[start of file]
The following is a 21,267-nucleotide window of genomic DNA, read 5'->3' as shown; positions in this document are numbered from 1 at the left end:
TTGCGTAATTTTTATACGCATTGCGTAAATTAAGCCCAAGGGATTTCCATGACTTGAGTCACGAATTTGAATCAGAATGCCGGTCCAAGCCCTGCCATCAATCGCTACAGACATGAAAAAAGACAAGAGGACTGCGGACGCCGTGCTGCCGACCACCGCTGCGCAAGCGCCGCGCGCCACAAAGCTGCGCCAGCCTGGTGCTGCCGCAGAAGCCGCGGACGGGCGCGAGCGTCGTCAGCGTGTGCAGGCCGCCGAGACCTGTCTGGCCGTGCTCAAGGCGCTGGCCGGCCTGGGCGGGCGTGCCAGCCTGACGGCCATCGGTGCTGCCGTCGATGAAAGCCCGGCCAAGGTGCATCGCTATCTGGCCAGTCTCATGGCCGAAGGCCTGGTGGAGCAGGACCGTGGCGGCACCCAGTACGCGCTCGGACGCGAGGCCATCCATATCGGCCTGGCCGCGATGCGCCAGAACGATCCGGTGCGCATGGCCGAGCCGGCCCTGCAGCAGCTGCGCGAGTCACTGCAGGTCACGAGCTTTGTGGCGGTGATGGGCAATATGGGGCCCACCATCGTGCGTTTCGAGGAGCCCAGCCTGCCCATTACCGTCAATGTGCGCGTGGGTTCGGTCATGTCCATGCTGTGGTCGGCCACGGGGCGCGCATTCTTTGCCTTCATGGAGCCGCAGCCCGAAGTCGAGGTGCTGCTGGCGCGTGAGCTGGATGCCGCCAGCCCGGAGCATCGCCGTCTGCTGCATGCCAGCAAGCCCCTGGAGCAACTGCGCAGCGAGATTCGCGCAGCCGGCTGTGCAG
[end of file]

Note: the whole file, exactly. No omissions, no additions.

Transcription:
The following is a 21,267-nucleotide window of genomic DNA, read 5'->3' as shown; positions in this document are numbered from 1 at the left end:
TTGCGTAATTTTTATACGCATTGCGTAAATTAAGCCCAAGGGATTTCCATGACTTGAGTCACGAATTTGAATCAGAATGCCGGTCCAAGCCCTGCCATCAATCGCTACAGACATGAAAAAAGACAAGAGGACTGCGGACGCCGTGCTGCCGACCACCGCTGCGCAAGCGCCGCGCGCCACAAAGCTGCGCCAGCCTGGTGCTGCCGCAGAAGCCGCGGACGGGCGCGAGCGTCGTCAGCGTGTGCAGGCCGCCGAGACCTGTCTGGCCGTGCTCAAGGCGCTGGCCGGCCTGGGCGGGCGTGCCAGCCTGACGGCCATCGGTGCTGCCGTCGATGAAAGCCCGGCCAAGGTGCATCGCTATCTGGCCAGTCTCATGGCCGAAGGCCTGGTGGAGCAGGACCGTGGCGGCACCCAGTACGCGCTCGGACGCGAGGCCATCCATATCGGCCTGGCCGCGATGCGCCAGAACGATCCGGTGCGCATGGCCGAGCCGGCCCTGCAGCAGCTGCGCGAGTCACTGCAGGTCACGAGCTTTGTGGCGGTGATGGGCAATATGGGGCCCACCATCGTGCGTTTCGAGGAGCCCAGCCTGCCCATTACCGTCAATGTGCGCGTGGGTTCGGTCATGTCCATGCTGTGGTCGGCCACGGGGCGCGCATTCTTTGCCTTCATGGAGCCGCAGCCCGAAGTCGAGGTGCTGCTGGCGCGTGAGCTGGATGCCGCCAGCCCGGAGCATCGCCGTCTGCTGCATGCCAGCAAGCCCCTGGAGCAACTGCGCAGCGAGATTCGCGCAGCCGGCTGTGCAG